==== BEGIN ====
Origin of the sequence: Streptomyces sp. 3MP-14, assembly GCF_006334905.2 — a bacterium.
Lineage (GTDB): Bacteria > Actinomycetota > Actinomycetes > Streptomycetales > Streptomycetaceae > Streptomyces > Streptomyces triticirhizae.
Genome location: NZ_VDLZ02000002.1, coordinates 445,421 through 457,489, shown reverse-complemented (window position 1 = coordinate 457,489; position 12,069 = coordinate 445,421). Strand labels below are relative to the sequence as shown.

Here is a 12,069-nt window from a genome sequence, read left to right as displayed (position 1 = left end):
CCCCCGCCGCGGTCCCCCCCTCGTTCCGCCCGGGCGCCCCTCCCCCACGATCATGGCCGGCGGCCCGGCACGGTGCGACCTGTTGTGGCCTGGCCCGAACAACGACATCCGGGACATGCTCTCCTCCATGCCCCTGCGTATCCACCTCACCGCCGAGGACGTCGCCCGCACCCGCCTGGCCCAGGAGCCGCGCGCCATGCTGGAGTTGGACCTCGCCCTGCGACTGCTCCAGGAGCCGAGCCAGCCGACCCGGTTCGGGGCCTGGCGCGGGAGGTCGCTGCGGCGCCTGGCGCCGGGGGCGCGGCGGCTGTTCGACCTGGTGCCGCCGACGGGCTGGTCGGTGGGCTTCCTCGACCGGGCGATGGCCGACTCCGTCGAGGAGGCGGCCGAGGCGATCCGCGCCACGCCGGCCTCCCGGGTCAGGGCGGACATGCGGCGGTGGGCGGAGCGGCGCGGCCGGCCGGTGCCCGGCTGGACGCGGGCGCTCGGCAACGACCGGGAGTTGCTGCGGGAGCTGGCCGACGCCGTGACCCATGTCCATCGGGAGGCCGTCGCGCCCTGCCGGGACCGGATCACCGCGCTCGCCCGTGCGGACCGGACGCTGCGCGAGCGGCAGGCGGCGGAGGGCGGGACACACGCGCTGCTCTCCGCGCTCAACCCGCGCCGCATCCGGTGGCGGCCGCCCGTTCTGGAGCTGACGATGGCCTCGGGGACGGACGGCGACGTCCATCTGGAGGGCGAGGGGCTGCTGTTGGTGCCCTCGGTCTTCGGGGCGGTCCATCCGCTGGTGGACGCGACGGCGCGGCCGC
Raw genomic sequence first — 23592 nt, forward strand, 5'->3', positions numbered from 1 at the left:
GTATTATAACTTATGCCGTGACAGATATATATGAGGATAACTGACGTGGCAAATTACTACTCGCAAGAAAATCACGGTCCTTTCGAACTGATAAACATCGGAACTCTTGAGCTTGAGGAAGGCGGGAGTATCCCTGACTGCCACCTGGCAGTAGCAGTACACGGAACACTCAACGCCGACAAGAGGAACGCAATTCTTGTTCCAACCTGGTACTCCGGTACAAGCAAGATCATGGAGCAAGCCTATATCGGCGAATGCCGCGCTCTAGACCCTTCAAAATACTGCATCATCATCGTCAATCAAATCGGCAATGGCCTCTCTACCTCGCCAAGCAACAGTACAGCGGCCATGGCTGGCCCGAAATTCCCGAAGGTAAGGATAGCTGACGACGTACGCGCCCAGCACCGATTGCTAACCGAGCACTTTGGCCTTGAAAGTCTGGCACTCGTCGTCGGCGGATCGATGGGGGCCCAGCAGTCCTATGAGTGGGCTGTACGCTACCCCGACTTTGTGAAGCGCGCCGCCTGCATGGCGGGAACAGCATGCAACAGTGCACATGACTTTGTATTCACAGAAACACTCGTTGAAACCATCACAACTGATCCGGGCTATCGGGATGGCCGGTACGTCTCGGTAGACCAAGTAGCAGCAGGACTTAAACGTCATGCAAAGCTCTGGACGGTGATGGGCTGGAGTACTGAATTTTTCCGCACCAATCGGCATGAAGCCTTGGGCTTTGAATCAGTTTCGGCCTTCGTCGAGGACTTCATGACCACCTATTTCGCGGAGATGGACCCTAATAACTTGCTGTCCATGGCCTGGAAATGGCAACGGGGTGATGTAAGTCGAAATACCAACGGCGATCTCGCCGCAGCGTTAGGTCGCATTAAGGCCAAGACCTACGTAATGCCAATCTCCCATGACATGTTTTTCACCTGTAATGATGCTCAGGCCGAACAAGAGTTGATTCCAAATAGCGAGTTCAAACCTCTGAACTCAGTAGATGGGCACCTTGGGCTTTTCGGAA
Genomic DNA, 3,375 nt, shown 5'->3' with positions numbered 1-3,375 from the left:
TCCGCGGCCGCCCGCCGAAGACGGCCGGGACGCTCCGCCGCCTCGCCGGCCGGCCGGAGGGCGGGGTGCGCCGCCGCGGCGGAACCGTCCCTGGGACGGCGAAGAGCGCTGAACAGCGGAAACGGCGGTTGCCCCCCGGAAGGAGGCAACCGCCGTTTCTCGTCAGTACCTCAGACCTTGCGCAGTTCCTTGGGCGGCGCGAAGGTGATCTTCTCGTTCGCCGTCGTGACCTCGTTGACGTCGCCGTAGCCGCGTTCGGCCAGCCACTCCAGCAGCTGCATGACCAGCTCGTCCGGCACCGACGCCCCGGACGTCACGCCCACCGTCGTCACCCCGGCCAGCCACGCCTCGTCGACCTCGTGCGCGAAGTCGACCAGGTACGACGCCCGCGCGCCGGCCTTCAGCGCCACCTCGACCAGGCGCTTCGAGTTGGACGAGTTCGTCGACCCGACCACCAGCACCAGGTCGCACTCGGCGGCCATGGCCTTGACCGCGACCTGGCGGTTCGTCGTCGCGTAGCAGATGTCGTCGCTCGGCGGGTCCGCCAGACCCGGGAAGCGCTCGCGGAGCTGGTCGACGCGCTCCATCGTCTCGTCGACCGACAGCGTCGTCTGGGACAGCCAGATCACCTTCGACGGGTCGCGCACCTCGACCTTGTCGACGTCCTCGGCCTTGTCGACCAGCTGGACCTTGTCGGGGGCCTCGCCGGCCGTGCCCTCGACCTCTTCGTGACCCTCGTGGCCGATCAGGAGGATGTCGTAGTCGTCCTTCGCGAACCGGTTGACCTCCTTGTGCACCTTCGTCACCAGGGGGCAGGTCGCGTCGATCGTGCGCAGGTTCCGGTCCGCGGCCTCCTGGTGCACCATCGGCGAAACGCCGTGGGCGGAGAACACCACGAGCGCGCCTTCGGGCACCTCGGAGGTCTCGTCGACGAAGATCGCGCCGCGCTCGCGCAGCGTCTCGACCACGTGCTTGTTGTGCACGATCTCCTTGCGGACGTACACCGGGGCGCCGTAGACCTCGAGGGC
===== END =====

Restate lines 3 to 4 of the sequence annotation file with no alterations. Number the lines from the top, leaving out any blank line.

Genome location: NZ_VDLZ02000002.1, coordinates 445,421 through 457,489, shown reverse-complemented (window position 1 = coordinate 457,489; position 12,069 = coordinate 445,421). Strand labels below are relative to the sequence as shown.

Here is a 12,069-nt window from a genome sequence, read left to right as displayed (position 1 = left end):